I recently took the step of updating my video card to something better, as mentioned in a previous post. Now the time is ripe for me updating the rest of the computer. The old Intel Xeon CPU from the Haswell generation has done a heroic amount of editing work through the years, but it is starting to show some clear signs of ageing. After all, five years is a long time in this line of work.
So... What I'm looking at now is the latest AMD Ryzen 3000 platform and more specifically the Ryzen 9 3900X. This processor has no less than 12 cores and twice as many threads, all while costing a lot less than what you have to pony up for an Intel that even comes close to this performance and specs.
You're actually getting way more performance for less than half of what Intel is charging. So there's really no question as to what you should be using when building a new high end PC in the year 2019.
Buying the processor is sadly just part of the story. I'm now going to have to get new DDR4 RAM and preferably some fast RAM in 32gb modules which is really, and I mean really expensive. Second I'll need to fit on a suitable motherboard. My top choice would be this one, but it will set me back as much as the CPU, so I haven't decided yet. The X570 motherboards for Ryzen 3000 all cost an arm and half a leg, but also have the fast new PCI-E 4 interface which might come in handy down the line.
Just for the heck of it, I'm also going to put all of my shiny new workstation gear in a case that's just as shiny and new.
I don't want an RGB freakshow, but I sure wouldn't mind an open design with lots of fans for good cooling. It's going to make a bit of noise, but the difference is not as much as you think in my experience. Adding more fans to your workstation build might actually keep the noise level down, because they don't have to work as hard. At least that's how the theory goes..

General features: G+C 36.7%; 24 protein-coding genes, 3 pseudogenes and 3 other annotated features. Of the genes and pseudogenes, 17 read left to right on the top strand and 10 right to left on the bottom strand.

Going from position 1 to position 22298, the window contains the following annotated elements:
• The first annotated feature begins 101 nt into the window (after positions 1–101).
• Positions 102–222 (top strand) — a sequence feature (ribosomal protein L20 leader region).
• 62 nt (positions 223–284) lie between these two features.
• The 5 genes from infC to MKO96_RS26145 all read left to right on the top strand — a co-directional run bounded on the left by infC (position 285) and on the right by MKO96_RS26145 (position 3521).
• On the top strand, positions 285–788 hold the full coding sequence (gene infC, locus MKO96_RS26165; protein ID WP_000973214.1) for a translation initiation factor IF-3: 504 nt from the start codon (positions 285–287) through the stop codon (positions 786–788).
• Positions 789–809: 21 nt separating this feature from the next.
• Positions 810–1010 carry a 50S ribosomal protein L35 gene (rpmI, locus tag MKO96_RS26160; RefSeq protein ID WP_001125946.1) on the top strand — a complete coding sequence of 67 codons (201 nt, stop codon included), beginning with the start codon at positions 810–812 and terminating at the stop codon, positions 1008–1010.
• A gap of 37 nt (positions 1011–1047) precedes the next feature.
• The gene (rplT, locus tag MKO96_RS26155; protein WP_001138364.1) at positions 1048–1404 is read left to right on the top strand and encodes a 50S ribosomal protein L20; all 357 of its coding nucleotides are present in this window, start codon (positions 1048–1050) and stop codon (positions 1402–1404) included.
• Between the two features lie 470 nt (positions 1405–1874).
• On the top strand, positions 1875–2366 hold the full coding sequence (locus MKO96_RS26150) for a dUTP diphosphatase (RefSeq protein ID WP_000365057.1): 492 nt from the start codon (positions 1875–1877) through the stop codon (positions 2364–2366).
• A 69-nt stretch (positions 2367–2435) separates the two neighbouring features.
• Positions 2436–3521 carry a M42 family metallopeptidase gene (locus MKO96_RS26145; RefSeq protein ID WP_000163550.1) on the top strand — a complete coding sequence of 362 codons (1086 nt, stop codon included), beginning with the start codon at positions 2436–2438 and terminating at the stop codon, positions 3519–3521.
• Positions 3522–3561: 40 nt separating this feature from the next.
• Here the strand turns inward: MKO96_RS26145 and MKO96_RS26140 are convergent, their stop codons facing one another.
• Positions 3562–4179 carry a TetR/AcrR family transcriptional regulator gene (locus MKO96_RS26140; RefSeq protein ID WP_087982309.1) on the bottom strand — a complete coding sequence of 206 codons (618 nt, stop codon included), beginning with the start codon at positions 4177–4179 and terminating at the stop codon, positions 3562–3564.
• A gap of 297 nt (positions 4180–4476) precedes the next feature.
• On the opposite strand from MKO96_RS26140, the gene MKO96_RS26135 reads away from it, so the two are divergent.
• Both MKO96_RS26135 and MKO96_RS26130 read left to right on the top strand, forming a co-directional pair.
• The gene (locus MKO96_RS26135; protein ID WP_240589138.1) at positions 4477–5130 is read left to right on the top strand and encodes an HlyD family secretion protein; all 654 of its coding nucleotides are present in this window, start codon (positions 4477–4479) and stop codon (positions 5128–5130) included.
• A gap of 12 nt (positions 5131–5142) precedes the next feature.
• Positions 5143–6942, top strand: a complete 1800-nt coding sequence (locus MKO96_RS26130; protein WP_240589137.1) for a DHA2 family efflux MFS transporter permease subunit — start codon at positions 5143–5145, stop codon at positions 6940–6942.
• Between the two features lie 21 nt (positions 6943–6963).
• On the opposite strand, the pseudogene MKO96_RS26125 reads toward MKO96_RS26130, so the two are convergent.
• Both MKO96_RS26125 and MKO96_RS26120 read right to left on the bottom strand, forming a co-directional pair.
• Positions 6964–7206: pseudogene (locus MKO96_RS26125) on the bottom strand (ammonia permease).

Right now I am looking at the Thermaltake Level 20 XT. This is a real monster with plenty of space for my RAID 10 backup arrangement.
I'll get back to this later when the new gadgets have arrived and do a walkthrough of how to put it all together. I know at least one reader who's interested in this and that's more than enough for me...
There's certainly been a lot of talk about how faster graphics cards, GPUs, can work magic for video (and photo) editing. All of the Adobe apps, as well as nearly all other big names in editing, come with GPU acceleration. What's accelerated, as far as video is concerned, is of course mainly the rendering part. Other things are accelerated too, even playback, but nothing will save you as much time as efficient rendering.
Now that I'm in the process of upgrading my PC, this has raised some questions.
How much do I gain and what video card should I choose? Do I need a certified "pro" GPU like the Quadro series, or will any cheap video gaming card like Geforce or Radeon work just as well? I've tried to work this out, and these are my findings. Please let me know in the comments section if I'm missing something.